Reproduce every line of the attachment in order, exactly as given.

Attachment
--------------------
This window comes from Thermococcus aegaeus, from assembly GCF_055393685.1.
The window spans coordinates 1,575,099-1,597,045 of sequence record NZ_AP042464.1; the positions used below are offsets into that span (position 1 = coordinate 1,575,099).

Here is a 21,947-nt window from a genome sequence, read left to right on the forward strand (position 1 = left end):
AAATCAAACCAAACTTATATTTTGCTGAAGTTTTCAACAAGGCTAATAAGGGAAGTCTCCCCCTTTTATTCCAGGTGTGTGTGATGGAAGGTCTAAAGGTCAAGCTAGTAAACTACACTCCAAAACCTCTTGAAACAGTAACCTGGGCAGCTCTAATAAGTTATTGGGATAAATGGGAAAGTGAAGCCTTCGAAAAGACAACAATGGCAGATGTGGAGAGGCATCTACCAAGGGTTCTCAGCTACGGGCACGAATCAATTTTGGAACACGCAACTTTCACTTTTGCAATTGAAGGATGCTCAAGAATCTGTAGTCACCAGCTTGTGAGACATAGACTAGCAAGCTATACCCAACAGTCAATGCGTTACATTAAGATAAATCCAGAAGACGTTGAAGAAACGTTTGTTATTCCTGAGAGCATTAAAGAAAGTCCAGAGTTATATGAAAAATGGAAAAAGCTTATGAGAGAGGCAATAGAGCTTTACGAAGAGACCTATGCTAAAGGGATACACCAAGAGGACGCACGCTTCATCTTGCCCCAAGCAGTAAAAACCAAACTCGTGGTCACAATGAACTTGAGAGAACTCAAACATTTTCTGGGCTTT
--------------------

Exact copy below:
This window comes from Thermococcus aegaeus, from assembly GCF_055393685.1.
The window spans coordinates 1,575,099-1,597,045 of sequence record NZ_AP042464.1; the positions used below are offsets into that span (position 1 = coordinate 1,575,099).

Here is a 21,947-nt window from a genome sequence, read left to right on the forward strand (position 1 = left end):
AAATCAAACCAAACTTATATTTTGCTGAAGTTTTCAACAAGGCTAATAAGGGAAGTCTCCCCCTTTTATTCCAGGTGTGTGTGATGGAAGGTCTAAAGGTCAAGCTAGTAAACTACACTCCAAAACCTCTTGAAACAGTAACCTGGGCAGCTCTAATAAGTTATTGGGATAAATGGGAAAGTGAAGCCTTCGAAAAGACAACAATGGCAGATGTGGAGAGGCATCTACCAAGGGTTCTCAGCTACGGGCACGAATCAATTTTGGAACACGCAACTTTCACTTTTGCAATTGAAGGATGCTCAAGAATCTGTAGTCACCAGCTTGTGAGACATAGACTAGCAAGCTATACCCAACAGTCAATGCGTTACATTAAGATAAATCCAGAAGACGTTGAAGAAACGTTTGTTATTCCTGAGAGCATTAAAGAAAGTCCAGAGTTATATGAAAAATGGAAAAAGCTTATGAGAGAGGCAATAGAGCTTTACGAAGAGACCTATGCTAAAGGGATACACCAAGAGGACGCACGCTTCATCTTGCCCCAAGCAGTAAAAACCAAACTCGTGGTCACAATGAACTTGAGAGAACTCAAACATTTTCTGGGCTTT